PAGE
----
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Communications Mars NASA Space News Science Technology

Curiosity Transmits First 360-Degree Panorama From Mars 108

redletterdave writes with this snippet from the IB Times: "Five days after NASA's Curiosity rover successfully landed on Mars, the one-ton robot sent another postcard back to Earth, this one a 360-degree doozy. Curiosity's first panorama, albeit black-and-white, gives Earthlings a great high-quality glimpse at the surface on Mars, specifically within the 96-mile Gale Crater."
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Curiosity Transmits First 360-Degree Panorama From Mars

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  • Re:Color? (Score:5, Interesting)

    by girlintraining ( 1395911 ) on Saturday August 11, 2012 @12:49PM (#40958101)

    I know adding color would increase bandwidth, but I can't imagine that alone is the problem.

    Actually, that alone is the problem. It's a 1mbit / 256kbit stream to a satellite in LEO that's only overhead for 18 minutes every day. I guess it's something about the transmitter being a few billion miles away that makes it hard, or something...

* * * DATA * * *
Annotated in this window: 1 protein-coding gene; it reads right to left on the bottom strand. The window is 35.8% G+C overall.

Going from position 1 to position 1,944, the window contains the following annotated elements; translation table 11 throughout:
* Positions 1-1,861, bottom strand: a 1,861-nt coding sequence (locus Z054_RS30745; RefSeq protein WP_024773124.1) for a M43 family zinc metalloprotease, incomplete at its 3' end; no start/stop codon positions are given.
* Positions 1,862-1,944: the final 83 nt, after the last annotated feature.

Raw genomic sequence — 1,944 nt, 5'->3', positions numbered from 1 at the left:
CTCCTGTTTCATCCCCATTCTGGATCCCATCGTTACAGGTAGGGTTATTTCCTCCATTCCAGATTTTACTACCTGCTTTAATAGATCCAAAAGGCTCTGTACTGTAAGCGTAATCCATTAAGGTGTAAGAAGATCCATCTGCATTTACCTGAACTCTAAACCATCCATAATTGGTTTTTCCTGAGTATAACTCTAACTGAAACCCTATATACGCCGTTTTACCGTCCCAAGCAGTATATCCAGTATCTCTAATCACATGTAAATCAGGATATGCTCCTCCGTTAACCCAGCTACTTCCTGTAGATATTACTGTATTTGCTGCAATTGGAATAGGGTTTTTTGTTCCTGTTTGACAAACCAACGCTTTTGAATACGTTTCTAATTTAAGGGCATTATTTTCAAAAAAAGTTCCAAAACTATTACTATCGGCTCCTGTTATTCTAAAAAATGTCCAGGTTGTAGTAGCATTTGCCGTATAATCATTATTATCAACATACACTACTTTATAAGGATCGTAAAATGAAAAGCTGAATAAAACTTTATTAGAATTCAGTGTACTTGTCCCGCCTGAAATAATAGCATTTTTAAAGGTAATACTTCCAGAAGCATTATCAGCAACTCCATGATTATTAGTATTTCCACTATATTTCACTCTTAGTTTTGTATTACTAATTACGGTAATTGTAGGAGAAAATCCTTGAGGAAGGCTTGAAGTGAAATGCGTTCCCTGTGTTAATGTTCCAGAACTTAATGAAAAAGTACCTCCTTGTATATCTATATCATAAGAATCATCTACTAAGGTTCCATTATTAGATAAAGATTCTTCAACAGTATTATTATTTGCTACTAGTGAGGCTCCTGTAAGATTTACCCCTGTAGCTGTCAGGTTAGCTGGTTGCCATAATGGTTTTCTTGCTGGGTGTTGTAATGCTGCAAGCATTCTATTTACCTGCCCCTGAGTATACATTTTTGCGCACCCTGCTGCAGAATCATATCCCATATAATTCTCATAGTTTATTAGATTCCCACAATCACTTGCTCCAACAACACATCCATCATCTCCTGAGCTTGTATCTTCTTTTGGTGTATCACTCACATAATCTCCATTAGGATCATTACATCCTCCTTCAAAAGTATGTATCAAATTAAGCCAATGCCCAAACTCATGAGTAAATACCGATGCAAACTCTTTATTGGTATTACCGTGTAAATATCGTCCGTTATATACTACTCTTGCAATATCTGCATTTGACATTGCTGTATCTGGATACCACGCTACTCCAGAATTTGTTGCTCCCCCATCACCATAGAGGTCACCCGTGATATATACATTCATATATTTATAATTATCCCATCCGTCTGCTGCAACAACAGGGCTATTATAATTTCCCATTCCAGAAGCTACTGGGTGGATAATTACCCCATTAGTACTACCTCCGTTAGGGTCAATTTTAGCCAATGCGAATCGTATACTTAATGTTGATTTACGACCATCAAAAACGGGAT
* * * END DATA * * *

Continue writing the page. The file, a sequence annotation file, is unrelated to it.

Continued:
• Re:Color? (Score:5, Interesting)

    by DMUTPeregrine ( 612791 ) on Saturday August 11, 2012 @06:09PM (#40960301) Journal
    It's because of how cameras work.
    The CCD sensors that make up each pixel can't sense color, they only sense light intensity. Putting a filter in front of them lets one get light of a single color. In a consumer camera every CCD is filtered by a red, green, or blue filter. In a scientific camera the full resolution is desired, instead of 1/3 resolution, so they use swappable filters and take 3 images; one red, one green, and one blue. These are then composed into a single color image. They can also use different filters (IR, UV, etc) depending on what data they want to capture (and the sensitivity range of the CCD in the camera). When color data isn't needed, full-spectrum luminance info is desired, or just to save bandwidth, they take unfiltered pictures.

Can anyone remember when the times were not hard, and money not scarce?